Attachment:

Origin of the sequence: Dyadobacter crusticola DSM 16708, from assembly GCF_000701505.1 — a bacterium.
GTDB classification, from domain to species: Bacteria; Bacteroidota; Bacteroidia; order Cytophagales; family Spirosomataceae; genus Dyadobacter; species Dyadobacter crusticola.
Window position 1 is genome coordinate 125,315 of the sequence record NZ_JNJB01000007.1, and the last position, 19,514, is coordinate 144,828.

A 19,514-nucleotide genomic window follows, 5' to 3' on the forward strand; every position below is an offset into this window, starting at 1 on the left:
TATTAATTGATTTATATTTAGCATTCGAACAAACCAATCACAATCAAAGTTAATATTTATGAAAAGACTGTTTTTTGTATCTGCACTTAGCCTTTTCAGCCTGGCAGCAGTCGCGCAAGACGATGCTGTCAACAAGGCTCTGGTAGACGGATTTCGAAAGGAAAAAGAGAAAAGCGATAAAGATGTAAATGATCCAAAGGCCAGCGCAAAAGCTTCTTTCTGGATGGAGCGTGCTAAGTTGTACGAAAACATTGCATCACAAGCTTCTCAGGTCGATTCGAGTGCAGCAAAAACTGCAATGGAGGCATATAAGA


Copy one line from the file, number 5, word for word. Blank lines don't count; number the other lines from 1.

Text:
TATTAATTGATTTATATTTAGCATTCGAACAAACCAATCACAATCAAAGTTAATATTTATGAAAAGACTGTTTTTTGTATCTGCACTTAGCCTTTTCAGCCTGGCAGCAGTCGCGCAAGACGATGCTGTCAACAAGGCTCTGGTAGACGGATTTCGAAAGGAAAAAGAGAAAAGCGATAAAGATGTAAATGATCCAAAGGCCAGCGCAAAAGCTTCTTTCTGGATGGAGCGTGCTAAGTTGTACGAAAACATTGCATCACAAGCTTCTCAGGTCGATTCGAGTGCAGCAAAAACTGCAATGGAGGCATATAAGA